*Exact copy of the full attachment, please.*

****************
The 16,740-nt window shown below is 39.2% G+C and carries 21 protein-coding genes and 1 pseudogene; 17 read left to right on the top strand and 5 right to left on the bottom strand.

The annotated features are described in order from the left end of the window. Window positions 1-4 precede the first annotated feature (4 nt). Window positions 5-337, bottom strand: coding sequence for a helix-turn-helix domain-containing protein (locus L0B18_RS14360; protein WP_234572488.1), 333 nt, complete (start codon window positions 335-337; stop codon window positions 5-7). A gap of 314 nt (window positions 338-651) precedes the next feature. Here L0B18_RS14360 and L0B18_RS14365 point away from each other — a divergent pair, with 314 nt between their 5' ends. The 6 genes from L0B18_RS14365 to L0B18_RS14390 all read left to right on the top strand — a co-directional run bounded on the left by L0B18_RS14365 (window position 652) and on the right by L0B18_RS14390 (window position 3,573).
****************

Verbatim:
The 16,740-nt window shown below is 39.2% G+C and carries 21 protein-coding genes and 1 pseudogene; 17 read left to right on the top strand and 5 right to left on the bottom strand.

The annotated features are described in order from the left end of the window. Window positions 1-4 precede the first annotated feature (4 nt). Window positions 5-337, bottom strand: coding sequence for a helix-turn-helix domain-containing protein (locus L0B18_RS14360; protein WP_234572488.1), 333 nt, complete (start codon window positions 335-337; stop codon window positions 5-7). A gap of 314 nt (window positions 338-651) precedes the next feature. Here L0B18_RS14360 and L0B18_RS14365 point away from each other — a divergent pair, with 314 nt between their 5' ends. The 6 genes from L0B18_RS14365 to L0B18_RS14390 all read left to right on the top strand — a co-directional run bounded on the left by L0B18_RS14365 (window position 652) and on the right by L0B18_RS14390 (window position 3,573).